4. Perform a normal save action, such as saving the page (which uses data from the hidden field)

  5. Stop the recording. Play back the test just to make sure it works in the normal case. Note how for each request, VS provides you a new row and lets you see the exact request and response, as well as what visually appears in the Web Browser.


  6. Now start the hacking. Go to the request where you saved the page (that collected data from the hidden field), and unbind that field and change its value to whatever you want. In this case, I simply had a field called "Hidden1", and I changed it's value to "abc". Note that just like IE, the webtest sends a post to the server. But unlike IE, you can easily change the contents of that post.


  7. Rerun the webtest. The new, hacked, value is sent to the server.

  8. Note that you can also script VS WebTests with C#. So, you could have a for-loop that re-submits a 1000 requests, varying the post values each time.

So, what can we do?


As a developer, we always need to validate and do security checks on the server - merely JS side validation is not enough. For example, knowing that that hidden field could be hacked, always validate that data as if it were a free-form textbox.


The problem is that this degree of extra validation (1) costs much more time, and (2) could be a big performance hit - which is especially ironic because it's for something that 99% of users won't even know about.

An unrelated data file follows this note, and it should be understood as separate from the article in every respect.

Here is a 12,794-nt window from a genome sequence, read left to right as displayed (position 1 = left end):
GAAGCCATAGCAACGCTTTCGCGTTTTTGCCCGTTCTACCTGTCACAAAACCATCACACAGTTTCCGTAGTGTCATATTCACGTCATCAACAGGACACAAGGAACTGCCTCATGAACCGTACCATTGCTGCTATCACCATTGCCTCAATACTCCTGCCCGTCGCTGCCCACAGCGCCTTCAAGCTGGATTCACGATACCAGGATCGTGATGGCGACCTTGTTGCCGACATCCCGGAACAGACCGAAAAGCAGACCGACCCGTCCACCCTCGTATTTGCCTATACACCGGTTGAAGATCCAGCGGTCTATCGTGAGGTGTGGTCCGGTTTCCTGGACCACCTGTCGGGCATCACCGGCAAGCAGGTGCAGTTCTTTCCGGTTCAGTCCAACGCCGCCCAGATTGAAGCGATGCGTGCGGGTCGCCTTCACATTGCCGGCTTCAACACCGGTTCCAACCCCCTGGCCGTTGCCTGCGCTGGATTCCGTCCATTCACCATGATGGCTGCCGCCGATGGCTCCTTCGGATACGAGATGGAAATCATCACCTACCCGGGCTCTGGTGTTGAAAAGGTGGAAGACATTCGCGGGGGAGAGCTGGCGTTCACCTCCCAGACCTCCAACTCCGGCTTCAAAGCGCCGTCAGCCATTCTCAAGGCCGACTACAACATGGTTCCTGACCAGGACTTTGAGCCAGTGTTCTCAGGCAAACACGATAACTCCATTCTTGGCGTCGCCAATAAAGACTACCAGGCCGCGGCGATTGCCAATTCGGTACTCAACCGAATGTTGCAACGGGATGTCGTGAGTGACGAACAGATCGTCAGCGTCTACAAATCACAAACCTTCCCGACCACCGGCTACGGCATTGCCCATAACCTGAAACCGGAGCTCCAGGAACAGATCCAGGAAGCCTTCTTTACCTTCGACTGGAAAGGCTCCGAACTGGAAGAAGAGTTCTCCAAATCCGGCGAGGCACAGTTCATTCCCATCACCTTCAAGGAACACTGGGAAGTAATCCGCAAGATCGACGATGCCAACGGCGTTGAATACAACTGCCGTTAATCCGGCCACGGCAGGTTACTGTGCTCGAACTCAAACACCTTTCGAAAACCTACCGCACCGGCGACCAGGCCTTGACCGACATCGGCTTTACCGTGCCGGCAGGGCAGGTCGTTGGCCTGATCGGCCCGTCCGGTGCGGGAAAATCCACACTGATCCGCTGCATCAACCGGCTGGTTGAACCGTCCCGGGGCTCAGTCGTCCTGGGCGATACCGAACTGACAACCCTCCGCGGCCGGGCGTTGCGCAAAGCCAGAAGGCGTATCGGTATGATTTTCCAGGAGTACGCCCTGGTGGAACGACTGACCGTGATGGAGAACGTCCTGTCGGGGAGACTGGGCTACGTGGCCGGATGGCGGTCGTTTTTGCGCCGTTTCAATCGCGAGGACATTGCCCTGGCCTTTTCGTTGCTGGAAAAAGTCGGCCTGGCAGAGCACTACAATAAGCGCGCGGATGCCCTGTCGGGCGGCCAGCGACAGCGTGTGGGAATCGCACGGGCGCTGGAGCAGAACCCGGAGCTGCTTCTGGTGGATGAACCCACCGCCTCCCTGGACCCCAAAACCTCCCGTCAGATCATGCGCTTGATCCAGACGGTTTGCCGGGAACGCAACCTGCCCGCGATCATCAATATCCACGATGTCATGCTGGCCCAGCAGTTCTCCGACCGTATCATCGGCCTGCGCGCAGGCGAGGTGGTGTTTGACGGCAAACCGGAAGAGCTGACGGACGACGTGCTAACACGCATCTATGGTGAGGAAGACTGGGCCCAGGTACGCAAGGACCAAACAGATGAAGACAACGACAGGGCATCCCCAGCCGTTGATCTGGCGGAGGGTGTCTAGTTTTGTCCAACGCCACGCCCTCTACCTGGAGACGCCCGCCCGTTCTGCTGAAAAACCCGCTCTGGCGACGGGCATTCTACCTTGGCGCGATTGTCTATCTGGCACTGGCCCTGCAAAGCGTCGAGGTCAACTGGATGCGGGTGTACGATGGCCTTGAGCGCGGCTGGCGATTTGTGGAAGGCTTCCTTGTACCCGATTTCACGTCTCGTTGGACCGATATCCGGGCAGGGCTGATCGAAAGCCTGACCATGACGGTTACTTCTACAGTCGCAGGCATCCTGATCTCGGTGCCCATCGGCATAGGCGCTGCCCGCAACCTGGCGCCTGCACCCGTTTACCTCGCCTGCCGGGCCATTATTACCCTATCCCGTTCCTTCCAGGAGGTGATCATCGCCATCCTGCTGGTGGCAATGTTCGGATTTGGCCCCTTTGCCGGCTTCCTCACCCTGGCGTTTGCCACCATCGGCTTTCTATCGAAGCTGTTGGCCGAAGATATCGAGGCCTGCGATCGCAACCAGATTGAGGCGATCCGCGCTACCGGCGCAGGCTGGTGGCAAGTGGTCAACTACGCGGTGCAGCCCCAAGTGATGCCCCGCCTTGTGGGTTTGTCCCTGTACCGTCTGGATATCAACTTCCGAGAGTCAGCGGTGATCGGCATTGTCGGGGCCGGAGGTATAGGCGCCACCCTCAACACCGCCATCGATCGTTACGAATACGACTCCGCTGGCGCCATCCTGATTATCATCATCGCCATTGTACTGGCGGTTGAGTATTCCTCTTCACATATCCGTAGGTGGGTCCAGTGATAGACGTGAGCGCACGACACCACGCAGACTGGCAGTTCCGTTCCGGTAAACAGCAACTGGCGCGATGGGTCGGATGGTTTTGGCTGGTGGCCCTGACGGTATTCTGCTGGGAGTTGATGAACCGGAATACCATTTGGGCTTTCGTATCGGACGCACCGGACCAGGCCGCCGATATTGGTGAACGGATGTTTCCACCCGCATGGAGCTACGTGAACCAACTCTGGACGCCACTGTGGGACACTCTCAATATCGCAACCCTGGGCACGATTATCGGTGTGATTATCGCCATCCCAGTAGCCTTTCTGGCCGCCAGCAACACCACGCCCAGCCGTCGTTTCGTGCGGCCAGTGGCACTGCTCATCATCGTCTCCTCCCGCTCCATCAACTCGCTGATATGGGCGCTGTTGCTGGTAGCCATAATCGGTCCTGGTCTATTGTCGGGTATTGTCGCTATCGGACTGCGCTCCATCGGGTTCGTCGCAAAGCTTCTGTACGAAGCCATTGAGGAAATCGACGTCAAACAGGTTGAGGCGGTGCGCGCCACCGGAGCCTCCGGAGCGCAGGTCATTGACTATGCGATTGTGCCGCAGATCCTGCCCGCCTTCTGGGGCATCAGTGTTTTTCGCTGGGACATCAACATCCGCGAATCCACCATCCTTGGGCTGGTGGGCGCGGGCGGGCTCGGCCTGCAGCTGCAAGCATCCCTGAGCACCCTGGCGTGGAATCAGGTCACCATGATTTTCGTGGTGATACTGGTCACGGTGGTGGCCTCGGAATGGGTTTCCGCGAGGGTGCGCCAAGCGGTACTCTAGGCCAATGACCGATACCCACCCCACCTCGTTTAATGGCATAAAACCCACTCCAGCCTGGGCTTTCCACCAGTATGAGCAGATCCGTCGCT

Allotting time requires managerial approval. However, most managers see security as one of those "nice-to-have" buzzwords, that they'll have implemented later "if time permits".

I think a good solution to this is to give management a live demo of your site being hacked (perhaps try it on the QA machine, not necessarily production). To really make a point, see if you can hack into their profile. Hopefully that will convince management that it's worth the time.


About the performance hit - I don't see a silver bullet. Most application performance can be improved by adding more resources somehow - more hardware, better design (caching, batching), coding optimizations, etc... Because applications vary so much, there's not a one-size-fits-all solution.

Monday, June 8, 2009

BOOK: Pragmatic Thinking and Learning: Refactor Your Wetware

[This was originally posted at]

I'm fascinated with learning how to learn, so I was excited to finally read Andy Hunt's Pragmatic Thinking and Learning: Refactor Your Wetware. Recall that Andy is one of the co-stars of the hit The Pragmatic Programmers.

This is a good example of a higher-level, "non-syntax" book, something that transcends the "How to program XYZ" genre. (Shameless plug: I had written my own book: A Crash Course in Reasoning, but I can see why Andy's is in the top 3000 Amazon sales rank, and mine is barely in the top 3 million).

My favorite chapter was "Journey from Novice to Expert", as there is such a huge productivity gap here. He also continually emphasized the differences between the two parts of the brain, comparing it to a dual CPU, single master bus design.